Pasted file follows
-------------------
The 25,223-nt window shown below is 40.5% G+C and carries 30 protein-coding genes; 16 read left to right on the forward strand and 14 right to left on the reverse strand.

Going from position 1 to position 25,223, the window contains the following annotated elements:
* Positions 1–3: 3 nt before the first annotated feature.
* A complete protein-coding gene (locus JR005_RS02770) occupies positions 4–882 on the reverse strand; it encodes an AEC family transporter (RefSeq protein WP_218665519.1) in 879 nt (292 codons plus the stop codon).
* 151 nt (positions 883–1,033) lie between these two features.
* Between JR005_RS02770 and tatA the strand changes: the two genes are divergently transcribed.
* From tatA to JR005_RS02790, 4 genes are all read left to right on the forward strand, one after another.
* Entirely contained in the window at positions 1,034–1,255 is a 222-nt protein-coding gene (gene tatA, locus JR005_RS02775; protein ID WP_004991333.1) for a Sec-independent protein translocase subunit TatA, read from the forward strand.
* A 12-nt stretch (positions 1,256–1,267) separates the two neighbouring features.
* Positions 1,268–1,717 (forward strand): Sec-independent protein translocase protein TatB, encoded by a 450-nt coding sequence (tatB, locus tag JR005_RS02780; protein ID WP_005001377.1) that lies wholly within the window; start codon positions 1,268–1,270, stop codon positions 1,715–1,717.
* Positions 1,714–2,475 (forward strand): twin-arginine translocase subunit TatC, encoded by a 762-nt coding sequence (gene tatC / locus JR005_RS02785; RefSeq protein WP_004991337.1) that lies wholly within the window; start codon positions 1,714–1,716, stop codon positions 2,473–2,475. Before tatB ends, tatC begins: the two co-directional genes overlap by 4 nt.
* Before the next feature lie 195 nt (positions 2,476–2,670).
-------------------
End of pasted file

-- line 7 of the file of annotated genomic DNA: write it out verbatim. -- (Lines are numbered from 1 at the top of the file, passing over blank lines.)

* From tatA to JR005_RS02790, 4 genes are all read left to right on the forward strand, one after another.